What do “Bridesmaids,” “The Hangover,” “Weekend at Bernie’s,” and “Very Bad Things” all have in common? The new dark comedy “Rough Night” pays homage to all of them… Maybe a little too much.
The engaged and overworked Jess (Scarlett Johansson) reluctantly goes to Miami when her estranged friends host her bachelorette party. We’re then introduced to the eccentric Australian native Pippa (Kate McKinnon), overly dependent Alice (Jillian Bell), social justice warrior Frankie (Illana Glazer), and wealthy single mom Blair (Zoe Kravitz).
The party begins as a cliched party we’ve seen several times as characters snort coke, get drunk, and have a botched dance number. When they head home and order a stripper, things escalate to a dark level after Alice accidentally kills the stripper in morbid fashion. What now?!
“Rough Night” didn’t have the best trailer and I only saw it to get out of the house. “Rough Night” consists of a standard first act, hilarious second act, and an implausible final act. It benefits thanks to the cast’s performances. At least it’s better than the trailer.
Johansson has surprisingly sharp comedic delivery (I want to say it’s her first comedy) as the straight-faced Jess. Her deadpan delivery matches McKinnon and Bell’s absurd banters. McKinnon steals every scene with her impeccable improvising and perfectly timed expressions. Bell, Kravitz, and Glazer were hit and miss for me, but when they hit, I laughed hard.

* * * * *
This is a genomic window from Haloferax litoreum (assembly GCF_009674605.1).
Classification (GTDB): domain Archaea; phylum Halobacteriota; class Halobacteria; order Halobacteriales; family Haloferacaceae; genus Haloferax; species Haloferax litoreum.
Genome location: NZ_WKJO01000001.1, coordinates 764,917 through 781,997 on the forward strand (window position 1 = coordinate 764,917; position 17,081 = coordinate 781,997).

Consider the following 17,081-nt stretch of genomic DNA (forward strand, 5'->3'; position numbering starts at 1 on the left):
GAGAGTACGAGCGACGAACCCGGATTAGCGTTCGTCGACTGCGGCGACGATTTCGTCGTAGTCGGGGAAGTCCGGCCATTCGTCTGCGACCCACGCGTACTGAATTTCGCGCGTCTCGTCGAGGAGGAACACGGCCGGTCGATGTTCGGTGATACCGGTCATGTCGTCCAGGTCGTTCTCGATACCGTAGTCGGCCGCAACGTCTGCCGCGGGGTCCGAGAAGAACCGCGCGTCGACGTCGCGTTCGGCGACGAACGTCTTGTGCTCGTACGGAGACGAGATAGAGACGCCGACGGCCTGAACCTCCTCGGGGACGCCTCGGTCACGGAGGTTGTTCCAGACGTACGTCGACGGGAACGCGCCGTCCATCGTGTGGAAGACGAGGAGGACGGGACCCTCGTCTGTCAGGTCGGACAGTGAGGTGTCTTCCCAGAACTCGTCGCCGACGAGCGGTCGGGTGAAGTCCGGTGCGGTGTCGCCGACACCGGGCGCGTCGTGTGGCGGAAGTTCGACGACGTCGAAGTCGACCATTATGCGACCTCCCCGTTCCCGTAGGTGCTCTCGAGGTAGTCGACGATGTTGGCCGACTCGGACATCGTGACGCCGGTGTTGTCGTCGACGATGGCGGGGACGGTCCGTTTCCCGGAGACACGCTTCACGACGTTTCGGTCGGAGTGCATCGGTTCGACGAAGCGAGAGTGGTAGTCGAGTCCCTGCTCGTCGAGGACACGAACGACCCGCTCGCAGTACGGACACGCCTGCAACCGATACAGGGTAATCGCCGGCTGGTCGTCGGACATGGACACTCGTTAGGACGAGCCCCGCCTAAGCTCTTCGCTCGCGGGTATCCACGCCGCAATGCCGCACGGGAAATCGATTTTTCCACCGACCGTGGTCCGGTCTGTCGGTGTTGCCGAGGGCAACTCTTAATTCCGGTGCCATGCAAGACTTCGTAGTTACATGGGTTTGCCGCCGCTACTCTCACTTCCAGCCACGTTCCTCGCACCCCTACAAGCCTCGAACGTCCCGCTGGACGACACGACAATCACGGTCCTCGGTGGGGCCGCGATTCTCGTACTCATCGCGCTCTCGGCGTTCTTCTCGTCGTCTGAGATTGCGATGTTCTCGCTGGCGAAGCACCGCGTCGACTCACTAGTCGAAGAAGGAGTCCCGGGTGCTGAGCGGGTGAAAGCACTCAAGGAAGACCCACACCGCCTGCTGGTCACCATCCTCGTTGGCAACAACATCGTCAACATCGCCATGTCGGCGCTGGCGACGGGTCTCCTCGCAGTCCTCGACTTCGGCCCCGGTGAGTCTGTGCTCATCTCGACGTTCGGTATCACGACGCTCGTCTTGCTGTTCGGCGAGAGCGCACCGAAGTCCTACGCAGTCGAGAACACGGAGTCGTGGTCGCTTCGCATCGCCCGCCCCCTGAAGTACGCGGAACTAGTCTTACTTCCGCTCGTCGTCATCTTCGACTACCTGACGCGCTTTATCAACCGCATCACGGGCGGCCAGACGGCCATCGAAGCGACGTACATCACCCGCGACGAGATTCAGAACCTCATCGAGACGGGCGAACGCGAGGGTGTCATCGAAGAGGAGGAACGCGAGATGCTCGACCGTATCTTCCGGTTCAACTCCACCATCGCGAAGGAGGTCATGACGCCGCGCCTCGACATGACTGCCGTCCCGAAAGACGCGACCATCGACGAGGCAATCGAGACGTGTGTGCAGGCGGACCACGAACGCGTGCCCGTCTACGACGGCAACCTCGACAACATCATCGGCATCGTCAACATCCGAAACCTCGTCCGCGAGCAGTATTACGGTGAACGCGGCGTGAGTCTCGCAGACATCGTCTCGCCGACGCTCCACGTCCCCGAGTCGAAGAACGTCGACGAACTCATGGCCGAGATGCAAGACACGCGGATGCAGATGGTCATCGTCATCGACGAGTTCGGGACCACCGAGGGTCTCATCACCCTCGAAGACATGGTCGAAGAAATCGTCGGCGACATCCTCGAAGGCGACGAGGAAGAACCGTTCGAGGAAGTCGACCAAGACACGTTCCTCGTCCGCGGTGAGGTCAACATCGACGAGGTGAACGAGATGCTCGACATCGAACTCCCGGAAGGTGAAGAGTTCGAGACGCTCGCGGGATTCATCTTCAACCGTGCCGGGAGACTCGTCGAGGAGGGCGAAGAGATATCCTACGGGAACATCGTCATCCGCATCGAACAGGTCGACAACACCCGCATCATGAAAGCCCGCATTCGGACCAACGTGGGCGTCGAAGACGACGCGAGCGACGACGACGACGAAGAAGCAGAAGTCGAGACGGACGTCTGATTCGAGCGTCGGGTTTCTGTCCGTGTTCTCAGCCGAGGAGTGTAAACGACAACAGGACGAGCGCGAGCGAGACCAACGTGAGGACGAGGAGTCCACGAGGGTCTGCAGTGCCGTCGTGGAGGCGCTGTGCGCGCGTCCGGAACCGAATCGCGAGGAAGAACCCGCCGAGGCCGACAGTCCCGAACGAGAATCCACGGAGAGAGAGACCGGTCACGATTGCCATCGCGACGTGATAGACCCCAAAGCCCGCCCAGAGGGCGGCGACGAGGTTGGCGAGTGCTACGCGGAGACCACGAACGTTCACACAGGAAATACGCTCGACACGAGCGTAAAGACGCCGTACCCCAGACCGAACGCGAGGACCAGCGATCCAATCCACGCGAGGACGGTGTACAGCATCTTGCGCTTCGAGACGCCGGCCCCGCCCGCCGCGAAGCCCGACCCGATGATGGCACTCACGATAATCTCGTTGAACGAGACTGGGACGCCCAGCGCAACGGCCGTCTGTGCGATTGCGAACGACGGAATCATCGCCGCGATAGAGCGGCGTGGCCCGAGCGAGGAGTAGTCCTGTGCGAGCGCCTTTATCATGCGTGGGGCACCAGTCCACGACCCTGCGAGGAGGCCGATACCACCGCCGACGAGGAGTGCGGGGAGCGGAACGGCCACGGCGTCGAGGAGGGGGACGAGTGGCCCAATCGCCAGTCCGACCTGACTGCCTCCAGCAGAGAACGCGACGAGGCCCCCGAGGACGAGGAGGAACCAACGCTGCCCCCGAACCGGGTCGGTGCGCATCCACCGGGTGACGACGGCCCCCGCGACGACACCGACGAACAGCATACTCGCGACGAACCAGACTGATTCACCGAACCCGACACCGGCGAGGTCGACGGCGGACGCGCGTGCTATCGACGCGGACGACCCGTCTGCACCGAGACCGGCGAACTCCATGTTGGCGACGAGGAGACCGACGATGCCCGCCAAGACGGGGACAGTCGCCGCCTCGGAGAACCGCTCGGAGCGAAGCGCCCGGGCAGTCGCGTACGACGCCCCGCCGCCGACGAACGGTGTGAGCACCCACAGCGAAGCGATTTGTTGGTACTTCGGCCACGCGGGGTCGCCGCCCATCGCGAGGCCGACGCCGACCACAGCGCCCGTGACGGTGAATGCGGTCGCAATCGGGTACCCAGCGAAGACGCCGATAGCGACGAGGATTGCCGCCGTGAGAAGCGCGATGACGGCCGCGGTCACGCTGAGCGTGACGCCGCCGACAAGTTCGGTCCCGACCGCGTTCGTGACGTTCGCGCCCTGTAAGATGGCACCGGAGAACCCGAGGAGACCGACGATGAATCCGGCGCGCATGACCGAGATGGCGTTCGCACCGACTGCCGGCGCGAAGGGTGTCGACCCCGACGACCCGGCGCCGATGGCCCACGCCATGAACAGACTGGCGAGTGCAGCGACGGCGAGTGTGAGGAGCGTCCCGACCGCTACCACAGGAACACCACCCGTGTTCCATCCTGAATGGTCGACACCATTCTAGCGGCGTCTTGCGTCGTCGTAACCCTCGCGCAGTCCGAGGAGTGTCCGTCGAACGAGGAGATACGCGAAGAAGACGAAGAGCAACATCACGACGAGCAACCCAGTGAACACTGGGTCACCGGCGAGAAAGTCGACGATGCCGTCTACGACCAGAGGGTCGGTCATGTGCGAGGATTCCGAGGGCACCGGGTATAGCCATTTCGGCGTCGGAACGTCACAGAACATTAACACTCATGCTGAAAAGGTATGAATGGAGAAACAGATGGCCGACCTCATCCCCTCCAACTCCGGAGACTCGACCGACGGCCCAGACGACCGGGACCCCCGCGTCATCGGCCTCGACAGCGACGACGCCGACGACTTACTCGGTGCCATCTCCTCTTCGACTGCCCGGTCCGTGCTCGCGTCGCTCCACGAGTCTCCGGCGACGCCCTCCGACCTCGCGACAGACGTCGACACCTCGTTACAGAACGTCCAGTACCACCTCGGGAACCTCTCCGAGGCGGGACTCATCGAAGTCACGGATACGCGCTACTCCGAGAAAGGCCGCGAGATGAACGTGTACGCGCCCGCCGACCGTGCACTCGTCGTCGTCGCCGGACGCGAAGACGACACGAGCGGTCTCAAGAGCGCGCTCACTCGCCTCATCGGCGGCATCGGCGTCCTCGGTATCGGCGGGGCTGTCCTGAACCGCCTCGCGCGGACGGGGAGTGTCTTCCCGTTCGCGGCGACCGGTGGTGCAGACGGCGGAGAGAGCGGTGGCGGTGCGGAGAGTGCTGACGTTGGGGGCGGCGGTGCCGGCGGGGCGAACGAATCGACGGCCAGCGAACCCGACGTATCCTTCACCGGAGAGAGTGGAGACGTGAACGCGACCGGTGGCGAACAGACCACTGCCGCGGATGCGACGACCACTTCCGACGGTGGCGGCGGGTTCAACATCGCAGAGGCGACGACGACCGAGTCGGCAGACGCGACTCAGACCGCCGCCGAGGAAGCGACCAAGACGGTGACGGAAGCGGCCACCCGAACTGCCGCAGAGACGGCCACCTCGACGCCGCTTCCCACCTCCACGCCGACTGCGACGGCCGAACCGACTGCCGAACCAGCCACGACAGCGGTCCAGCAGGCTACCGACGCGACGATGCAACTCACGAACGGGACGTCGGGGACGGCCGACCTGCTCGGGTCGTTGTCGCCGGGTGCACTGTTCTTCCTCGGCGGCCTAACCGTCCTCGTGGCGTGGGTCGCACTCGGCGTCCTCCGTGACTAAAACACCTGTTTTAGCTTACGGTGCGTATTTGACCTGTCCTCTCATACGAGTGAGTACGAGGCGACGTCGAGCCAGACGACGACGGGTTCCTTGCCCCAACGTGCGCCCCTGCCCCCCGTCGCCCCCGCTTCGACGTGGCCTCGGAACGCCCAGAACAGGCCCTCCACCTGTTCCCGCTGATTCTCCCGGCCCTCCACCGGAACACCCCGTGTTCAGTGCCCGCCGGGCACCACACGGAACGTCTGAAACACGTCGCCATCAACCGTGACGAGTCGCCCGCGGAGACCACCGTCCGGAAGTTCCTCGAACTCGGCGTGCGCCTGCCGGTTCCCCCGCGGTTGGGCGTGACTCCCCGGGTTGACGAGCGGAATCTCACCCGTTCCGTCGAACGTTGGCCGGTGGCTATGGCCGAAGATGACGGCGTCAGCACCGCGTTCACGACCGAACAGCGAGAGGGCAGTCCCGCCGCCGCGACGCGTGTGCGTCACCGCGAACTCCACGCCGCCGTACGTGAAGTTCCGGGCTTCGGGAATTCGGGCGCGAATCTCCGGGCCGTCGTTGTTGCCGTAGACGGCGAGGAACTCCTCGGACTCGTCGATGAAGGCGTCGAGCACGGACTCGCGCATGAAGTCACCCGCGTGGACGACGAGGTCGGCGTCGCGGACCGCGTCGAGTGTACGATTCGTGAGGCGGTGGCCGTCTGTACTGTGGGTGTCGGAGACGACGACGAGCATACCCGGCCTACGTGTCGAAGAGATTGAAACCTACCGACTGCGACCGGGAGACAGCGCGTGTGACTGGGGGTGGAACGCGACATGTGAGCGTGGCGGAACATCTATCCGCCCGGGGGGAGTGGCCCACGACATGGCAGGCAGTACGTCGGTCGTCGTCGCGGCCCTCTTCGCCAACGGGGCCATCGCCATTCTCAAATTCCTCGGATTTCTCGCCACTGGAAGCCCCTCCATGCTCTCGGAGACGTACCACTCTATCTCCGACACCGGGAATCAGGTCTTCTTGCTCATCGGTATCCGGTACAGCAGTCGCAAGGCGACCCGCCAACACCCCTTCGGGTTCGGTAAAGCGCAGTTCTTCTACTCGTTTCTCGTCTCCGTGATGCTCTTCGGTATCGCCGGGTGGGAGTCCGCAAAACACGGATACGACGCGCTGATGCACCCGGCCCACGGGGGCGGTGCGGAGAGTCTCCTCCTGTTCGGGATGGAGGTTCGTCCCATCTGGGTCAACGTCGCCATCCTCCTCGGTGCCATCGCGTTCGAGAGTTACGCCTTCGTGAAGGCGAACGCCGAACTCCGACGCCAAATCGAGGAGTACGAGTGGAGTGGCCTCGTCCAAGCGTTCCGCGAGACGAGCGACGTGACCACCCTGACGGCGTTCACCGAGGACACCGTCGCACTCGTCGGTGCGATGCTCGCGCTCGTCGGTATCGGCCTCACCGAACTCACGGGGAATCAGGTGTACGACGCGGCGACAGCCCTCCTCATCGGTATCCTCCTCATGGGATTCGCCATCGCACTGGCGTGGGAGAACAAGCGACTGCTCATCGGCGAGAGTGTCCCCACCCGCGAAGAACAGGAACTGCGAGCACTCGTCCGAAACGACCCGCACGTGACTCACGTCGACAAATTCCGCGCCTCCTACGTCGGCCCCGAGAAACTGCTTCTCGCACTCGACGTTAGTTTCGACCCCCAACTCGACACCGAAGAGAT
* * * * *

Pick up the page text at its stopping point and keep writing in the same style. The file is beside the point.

Demi Moore and Ty Burrell steal one scene as married swingers trying to seduce the protagonists. It begins as a typical crude sexual situation, becomes uncomfortable, then ends in a darkly funny punch line.
The writers take the greatest chances in the second act. Whether we’re watching a character hustle meth for gas money, characters hide a dead body on a swing, or take a pizza break after cleaning their crime scene, I was impressed with how far “Rough Night” went.
The final act kills the movie with its implausible and disappointing ending. The characters walk free thanks to a good Samaritan law that likely exists for movie logic. I would have preferred the writers to keep their mean streak and have the characters’ fates go a darker direction, but most movie-goers prefer the happy ending.
Despite the disappointing conclusion, I’m happy to see a comedy take chances. Especially considering I’m still getting over “Baywatch.”